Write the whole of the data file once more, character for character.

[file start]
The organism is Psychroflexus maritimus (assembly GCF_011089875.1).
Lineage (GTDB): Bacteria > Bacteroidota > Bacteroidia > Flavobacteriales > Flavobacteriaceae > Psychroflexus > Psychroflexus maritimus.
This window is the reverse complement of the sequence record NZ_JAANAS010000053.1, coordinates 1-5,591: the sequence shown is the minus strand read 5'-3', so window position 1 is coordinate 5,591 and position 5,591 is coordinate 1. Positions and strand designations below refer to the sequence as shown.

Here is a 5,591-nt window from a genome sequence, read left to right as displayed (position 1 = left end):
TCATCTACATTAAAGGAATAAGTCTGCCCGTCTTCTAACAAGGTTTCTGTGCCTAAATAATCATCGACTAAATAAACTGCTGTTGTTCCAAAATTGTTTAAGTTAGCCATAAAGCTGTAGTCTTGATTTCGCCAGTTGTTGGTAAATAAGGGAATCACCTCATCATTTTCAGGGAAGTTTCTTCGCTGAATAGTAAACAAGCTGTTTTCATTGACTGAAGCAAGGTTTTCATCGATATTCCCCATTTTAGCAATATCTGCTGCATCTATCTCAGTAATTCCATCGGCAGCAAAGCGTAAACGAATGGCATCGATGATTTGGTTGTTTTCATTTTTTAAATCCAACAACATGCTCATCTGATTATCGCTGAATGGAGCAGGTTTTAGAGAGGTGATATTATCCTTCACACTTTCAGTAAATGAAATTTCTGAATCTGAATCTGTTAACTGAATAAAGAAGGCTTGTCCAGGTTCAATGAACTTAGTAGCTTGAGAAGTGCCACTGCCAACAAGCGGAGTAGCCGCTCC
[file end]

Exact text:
The organism is Psychroflexus maritimus (assembly GCF_011089875.1).
Lineage (GTDB): Bacteria > Bacteroidota > Bacteroidia > Flavobacteriales > Flavobacteriaceae > Psychroflexus > Psychroflexus maritimus.
This window is the reverse complement of the sequence record NZ_JAANAS010000053.1, coordinates 1-5,591: the sequence shown is the minus strand read 5'-3', so window position 1 is coordinate 5,591 and position 5,591 is coordinate 1. Positions and strand designations below refer to the sequence as shown.

Here is a 5,591-nt window from a genome sequence, read left to right as displayed (position 1 = left end):
TCATCTACATTAAAGGAATAAGTCTGCCCGTCTTCTAACAAGGTTTCTGTGCCTAAATAATCATCGACTAAATAAACTGCTGTTGTTCCAAAATTGTTTAAGTTAGCCATAAAGCTGTAGTCTTGATTTCGCCAGTTGTTGGTAAATAAGGGAATCACCTCATCATTTTCAGGGAAGTTTCTTCGCTGAATAGTAAACAAGCTGTTTTCATTGACTGAAGCAAGGTTTTCATCGATATTCCCCATTTTAGCAATATCTGCTGCATCTATCTCAGTAATTCCATCGGCAGCAAAGCGTAAACGAATGGCATCGATGATTTGGTTGTTTTCATTTTTTAAATCCAACAACATGCTCATCTGATTATCGCTGAATGGAGCAGGTTTTAGAGAGGTGATATTATCCTTCACACTTTCAGTAAATGAAATTTCTGAATCTGAATCTGTTAACTGAATAAAGAAGGCTTGTCCAGGTTCAATGAACTTAGTAGCTTGAGAAGTGCCACTGCCAACAAGCGGAGTAGCCGCTCC